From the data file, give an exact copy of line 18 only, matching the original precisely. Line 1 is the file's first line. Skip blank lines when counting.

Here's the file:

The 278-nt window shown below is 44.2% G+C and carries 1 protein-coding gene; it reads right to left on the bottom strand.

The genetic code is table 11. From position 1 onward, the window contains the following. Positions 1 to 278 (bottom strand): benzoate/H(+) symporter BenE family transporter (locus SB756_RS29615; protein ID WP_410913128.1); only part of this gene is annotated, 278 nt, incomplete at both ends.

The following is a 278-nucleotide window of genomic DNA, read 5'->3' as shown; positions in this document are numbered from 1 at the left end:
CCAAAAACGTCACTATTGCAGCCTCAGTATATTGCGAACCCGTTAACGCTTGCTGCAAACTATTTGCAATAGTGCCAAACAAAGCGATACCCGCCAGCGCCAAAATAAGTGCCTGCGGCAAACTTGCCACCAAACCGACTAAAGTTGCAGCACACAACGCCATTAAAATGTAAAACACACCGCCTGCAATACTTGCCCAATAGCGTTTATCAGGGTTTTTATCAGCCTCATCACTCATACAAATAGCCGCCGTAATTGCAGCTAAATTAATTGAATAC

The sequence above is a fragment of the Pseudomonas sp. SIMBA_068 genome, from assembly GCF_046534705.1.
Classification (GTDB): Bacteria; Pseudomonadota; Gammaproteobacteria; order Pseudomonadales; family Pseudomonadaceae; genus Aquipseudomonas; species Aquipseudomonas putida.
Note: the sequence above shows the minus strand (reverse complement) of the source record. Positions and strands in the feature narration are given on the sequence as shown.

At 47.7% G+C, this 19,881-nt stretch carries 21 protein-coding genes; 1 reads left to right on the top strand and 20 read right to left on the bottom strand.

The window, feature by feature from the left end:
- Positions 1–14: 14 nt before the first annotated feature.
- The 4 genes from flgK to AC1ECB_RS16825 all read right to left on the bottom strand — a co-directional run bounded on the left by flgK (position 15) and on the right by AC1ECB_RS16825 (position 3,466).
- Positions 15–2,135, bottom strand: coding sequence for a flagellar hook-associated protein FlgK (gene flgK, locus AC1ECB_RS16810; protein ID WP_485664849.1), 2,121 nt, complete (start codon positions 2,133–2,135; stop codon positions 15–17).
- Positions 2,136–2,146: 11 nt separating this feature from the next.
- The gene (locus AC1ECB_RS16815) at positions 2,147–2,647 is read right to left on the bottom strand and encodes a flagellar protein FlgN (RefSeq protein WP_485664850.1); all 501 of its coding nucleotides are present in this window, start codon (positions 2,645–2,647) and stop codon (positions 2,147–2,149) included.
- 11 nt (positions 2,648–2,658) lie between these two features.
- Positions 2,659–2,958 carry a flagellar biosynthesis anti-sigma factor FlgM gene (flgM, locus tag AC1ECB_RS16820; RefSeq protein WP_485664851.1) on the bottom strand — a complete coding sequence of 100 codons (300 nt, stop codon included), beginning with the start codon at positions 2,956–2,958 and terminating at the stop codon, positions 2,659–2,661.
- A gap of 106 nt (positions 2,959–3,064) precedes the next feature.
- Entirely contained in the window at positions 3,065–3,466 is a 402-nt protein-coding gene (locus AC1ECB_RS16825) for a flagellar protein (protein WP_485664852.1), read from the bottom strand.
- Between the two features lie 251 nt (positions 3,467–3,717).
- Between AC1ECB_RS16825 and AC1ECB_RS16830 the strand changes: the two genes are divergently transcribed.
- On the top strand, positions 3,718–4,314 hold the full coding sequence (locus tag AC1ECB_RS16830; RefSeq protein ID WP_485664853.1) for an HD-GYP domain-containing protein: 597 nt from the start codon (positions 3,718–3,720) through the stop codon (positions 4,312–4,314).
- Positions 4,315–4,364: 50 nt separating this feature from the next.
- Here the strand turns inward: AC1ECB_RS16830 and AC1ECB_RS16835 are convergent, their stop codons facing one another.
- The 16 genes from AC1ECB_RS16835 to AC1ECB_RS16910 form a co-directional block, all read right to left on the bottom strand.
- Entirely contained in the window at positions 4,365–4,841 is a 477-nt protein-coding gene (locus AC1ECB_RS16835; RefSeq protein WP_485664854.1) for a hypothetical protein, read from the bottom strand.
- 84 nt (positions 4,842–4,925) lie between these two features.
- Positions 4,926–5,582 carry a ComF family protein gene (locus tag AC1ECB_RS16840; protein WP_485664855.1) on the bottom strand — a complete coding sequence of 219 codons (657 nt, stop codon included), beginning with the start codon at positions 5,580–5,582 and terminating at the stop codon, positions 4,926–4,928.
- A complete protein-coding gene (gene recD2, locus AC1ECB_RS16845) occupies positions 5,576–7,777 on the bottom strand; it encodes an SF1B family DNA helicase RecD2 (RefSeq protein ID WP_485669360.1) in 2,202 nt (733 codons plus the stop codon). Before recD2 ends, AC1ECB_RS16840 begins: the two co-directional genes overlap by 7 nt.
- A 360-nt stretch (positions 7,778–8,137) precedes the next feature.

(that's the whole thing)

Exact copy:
- Entirely contained in the window at positions 3,065–3,466 is a 402-nt protein-coding gene (locus AC1ECB_RS16825) for a flagellar protein (protein WP_485664852.1), read from the bottom strand.